Dealing with Workplace Stress: 7 Hidden Triggers

Workplace stress is often a serious quality of life factor and it's important to know what causes it, and how to deal with it. There are a few stress triggers. They're not necessarily obvious. People working hard may not even notice them, or simply consider them to be "normal" parts of the work environment.

Stress Triggers and How to Handle

  • Specific people: Some individuals may be abrasive personalities, and their mere presence makes you conscious of their disruptive inputs in the workplace. These individuals may be unavoidable. The issue is whether you wish to continue to work in that area. If not, consider a transfer.
  • Type of work: Detailed, demanding work, or lengthy tasks requiring a lot of separate functions are typical stress factors. If the work is creating continual stress, the best option is to move to another area of work. The job can't be changed.
  • Workplace environment: It's common for people working in environments which are unpleasant, or in some cases unhealthy, to feel cumulative stress. Some working environments are seriously unhealthy. The risk of working in that environment outweighs the job value. It's safer to move than to remain.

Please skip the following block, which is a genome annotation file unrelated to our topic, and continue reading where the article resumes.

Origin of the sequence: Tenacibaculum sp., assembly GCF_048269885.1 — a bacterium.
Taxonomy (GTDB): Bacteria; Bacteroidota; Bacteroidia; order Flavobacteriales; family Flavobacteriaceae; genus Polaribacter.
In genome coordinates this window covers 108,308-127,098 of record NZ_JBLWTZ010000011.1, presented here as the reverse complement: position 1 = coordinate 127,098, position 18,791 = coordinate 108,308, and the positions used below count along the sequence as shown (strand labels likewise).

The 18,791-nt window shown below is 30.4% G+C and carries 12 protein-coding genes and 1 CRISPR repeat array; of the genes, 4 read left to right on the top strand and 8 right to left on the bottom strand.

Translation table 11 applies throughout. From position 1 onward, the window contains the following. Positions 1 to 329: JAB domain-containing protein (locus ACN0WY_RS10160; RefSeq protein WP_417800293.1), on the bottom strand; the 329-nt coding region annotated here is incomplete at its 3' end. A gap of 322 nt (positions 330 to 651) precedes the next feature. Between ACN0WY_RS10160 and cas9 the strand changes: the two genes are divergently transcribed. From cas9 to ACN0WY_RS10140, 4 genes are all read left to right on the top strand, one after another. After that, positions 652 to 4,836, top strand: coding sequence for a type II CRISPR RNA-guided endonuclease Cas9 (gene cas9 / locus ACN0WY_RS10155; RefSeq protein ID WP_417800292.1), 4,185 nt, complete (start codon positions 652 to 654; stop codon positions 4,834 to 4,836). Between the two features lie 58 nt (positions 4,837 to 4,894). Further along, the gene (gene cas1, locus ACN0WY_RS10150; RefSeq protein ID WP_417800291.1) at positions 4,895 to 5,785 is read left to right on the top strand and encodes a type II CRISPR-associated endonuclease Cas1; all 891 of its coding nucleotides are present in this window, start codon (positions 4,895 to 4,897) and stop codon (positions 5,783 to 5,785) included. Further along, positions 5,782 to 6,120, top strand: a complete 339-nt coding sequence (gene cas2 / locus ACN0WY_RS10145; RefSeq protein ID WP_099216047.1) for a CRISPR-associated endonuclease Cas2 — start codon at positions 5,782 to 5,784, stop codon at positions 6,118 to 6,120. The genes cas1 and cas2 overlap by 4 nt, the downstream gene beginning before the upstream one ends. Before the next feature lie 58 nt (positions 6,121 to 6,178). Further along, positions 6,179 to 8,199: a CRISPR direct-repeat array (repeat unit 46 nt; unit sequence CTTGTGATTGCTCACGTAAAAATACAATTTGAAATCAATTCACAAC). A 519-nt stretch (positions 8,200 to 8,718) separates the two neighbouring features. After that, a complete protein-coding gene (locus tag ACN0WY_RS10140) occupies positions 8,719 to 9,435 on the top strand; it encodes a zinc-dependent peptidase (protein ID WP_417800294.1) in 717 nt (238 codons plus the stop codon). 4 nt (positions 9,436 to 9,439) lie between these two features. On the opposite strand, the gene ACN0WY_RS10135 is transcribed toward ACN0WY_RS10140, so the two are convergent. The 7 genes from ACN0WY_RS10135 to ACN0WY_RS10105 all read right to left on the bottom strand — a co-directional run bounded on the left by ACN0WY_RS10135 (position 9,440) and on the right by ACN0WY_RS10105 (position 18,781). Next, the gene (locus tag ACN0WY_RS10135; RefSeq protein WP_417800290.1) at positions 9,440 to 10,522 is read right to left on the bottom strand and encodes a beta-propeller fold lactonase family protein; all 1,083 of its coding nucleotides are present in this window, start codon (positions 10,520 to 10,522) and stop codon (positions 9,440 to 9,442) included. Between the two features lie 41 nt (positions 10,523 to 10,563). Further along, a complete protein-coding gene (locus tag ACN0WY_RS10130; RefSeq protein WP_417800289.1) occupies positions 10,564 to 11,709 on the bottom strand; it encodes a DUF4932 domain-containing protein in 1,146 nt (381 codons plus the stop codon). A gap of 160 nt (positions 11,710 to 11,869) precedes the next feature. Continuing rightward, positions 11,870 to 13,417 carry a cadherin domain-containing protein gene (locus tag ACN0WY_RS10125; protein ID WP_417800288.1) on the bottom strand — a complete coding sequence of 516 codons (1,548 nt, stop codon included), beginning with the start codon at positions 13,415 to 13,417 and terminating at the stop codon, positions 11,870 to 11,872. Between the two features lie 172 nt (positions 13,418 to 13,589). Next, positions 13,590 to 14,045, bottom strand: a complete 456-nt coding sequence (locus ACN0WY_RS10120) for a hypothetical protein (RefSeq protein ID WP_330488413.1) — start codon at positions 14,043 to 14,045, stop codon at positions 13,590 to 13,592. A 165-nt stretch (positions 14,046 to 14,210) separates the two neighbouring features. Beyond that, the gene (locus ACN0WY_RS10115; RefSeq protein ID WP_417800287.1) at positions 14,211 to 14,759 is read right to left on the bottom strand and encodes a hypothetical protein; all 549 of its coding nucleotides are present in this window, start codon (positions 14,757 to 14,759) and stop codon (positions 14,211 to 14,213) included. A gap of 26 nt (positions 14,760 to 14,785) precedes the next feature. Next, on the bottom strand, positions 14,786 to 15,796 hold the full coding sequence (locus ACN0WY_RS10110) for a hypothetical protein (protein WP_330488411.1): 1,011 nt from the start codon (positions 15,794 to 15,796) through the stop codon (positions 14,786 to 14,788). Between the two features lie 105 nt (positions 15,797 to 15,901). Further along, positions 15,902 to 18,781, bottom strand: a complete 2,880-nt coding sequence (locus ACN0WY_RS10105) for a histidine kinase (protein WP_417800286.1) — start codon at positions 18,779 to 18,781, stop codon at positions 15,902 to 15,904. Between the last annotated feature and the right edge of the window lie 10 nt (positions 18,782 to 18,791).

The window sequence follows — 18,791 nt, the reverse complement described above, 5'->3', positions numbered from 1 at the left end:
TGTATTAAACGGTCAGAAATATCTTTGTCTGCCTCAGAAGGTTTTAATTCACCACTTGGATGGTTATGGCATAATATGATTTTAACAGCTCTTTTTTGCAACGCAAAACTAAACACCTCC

• Workloads: Overwork is a very common cause of stress, particularly if you're working longer hours. This stress, if it's noticed, is often ignored. Rest and recovery are required, and if you don't get them, stress builds up quite rapidly. This is a real health issue. Too much work will definitely cause problems over time. Either reduce the workload, or change jobs.
  • Career issues: Lack of career achievement, career setbacks, or negative workplace effects on other important personal goals produce significant stress. This is a true hidden stress, which may not come out into the open for years. These are the problems people find too late, after they've happened. The best move is to go into damage control mode and start an all out effort to make up ground.
  • Relationships: Some of these relationships may be people at close range, where contact and friction is inevitable. These clashes are frequently very wearing, and cause increasing job dissatisfaction and unhappiness. Work relationships are extremely important, and it's always worth making the effort to patch up any differences. Not to do so means more stress. If you're unable to solve the problems, you will need to move into a more receptive environment.
  • Management issues: Any difficulty with a manager may cause worry. It makes people feel insecure. The highly stressful type of management issue, however, tends to be longer term, a series of unsatisfactory situations. This can do a lot of damage to confidence, and inevitably creates more stress the longer the situation goes unresolved. There is a limit to anyone's tolerance of management situations, and the stress they cause. It is advisable to attempt reconciliation, but if that doesn't succeed you will need to consider another job.